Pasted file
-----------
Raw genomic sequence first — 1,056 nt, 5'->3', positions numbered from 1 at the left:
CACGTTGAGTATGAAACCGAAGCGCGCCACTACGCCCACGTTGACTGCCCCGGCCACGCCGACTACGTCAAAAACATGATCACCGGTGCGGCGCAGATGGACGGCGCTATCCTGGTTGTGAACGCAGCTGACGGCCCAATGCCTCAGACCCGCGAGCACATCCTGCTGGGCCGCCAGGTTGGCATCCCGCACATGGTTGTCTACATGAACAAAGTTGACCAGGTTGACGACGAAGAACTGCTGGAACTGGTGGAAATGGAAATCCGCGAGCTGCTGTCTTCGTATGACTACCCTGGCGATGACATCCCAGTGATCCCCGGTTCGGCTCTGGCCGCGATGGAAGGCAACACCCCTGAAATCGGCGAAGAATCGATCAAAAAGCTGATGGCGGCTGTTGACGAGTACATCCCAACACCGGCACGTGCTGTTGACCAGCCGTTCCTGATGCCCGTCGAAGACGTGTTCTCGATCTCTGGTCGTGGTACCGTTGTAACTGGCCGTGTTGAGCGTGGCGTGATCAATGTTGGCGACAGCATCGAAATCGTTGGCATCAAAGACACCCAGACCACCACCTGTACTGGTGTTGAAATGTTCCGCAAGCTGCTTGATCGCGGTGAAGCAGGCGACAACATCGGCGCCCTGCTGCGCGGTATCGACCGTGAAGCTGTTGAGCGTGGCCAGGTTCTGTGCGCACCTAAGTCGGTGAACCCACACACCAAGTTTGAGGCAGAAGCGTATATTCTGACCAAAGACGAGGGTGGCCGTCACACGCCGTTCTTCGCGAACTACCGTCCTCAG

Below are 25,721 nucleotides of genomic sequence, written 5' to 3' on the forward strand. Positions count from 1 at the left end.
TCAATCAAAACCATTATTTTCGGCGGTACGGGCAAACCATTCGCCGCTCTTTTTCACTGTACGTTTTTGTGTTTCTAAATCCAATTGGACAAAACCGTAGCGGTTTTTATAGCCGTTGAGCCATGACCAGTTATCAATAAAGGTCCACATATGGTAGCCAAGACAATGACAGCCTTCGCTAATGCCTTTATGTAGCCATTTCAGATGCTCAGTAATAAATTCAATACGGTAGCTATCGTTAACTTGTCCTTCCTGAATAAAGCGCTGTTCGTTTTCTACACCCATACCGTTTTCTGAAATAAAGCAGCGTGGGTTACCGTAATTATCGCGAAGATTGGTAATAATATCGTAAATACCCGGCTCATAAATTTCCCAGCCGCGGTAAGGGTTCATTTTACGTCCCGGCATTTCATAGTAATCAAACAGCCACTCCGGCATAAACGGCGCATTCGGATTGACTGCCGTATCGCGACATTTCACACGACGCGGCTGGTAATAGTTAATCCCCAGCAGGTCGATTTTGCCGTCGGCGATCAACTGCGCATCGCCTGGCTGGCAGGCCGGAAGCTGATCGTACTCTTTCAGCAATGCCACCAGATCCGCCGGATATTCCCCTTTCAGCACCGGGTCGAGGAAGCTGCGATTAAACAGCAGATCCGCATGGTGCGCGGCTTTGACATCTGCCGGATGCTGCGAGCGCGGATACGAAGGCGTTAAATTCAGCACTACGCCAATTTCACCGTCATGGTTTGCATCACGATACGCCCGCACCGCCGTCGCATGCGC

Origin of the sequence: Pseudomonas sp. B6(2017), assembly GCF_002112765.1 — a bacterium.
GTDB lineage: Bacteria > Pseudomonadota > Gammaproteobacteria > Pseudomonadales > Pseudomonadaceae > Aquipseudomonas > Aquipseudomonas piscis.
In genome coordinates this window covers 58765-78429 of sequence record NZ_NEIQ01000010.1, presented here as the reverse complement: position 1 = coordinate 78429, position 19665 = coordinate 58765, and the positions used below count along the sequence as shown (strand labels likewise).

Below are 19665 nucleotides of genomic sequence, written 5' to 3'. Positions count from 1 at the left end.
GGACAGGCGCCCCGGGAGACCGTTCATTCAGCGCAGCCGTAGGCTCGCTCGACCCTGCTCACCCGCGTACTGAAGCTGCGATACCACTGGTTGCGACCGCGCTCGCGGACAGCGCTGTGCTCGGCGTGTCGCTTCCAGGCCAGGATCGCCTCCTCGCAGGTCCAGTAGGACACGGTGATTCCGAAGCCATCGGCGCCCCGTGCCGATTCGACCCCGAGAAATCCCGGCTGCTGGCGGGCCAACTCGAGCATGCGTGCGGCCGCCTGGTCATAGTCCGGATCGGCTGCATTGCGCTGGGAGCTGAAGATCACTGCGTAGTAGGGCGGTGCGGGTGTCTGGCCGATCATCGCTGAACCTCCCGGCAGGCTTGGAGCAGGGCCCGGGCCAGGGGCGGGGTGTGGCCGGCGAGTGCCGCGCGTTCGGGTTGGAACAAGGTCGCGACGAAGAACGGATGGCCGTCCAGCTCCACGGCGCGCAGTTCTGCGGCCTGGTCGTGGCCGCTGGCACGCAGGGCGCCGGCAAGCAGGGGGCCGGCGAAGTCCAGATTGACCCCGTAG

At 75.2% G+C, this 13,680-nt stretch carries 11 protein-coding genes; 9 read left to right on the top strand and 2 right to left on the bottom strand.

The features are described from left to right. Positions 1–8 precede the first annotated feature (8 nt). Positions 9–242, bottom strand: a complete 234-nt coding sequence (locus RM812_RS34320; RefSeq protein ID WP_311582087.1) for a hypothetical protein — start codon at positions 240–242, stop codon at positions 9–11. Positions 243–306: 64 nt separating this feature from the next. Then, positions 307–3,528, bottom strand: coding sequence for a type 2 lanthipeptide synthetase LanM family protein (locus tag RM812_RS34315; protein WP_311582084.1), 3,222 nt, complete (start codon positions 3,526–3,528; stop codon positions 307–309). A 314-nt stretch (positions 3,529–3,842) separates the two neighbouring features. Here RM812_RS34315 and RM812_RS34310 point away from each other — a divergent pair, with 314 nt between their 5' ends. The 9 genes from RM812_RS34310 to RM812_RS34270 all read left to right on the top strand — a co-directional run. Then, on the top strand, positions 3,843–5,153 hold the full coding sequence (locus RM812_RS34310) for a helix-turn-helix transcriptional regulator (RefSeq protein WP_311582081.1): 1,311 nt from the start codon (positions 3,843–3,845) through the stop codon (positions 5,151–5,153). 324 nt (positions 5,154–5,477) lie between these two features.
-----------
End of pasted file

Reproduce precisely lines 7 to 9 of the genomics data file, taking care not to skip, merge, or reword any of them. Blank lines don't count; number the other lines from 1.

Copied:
In genome coordinates this window covers 58765-78429 of sequence record NZ_NEIQ01000010.1, presented here as the reverse complement: position 1 = coordinate 78429, position 19665 = coordinate 58765, and the positions used below count along the sequence as shown (strand labels likewise).

Below are 19665 nucleotides of genomic sequence, written 5' to 3'. Positions count from 1 at the left end.
GGACAGGCGCCCCGGGAGACCGTTCATTCAGCGCAGCCGTAGGCTCGCTCGACCCTGCTCACCCGCGTACTGAAGCTGCGATACCACTGGTTGCGACCGCGCTCGCGGACAGCGCTGTGCTCGGCGTGTCGCTTCCAGGCCAGGATCGCCTCCTCGCAGGTCCAGTAGGACACGGTGATTCCGAAGCCATCGGCGCCCCGTGCCGATTCGACCCCGAGAAATCCCGGCTGCTGGCGGGCCAACTCGAGCATGCGTGCGGCCGCCTGGTCATAGTCCGGATCGGCTGCATTGCGCTGGGAGCTGAAGATCACTGCGTAGTAGGGCGGTGCGGGTGTCTGGCCGATCATCGCTGAACCTCCCGGCAGGCTTGGAGCAGGGCCCGGGCCAGGGGCGGGGTGTGGCCGGCGAGTGCCGCGCGTTCGGGTTGGAACAAGGTCGCGACGAAGAACGGATGGCCGTCCAGCTCCACGGCGCGCAGTTCTGCGGCCTGGTCGTGGCCGCTGGCACGCAGGGCGCCGGCAAGCAGGGGGCCGGCGAAGTCCAGATTGACCCCGTAG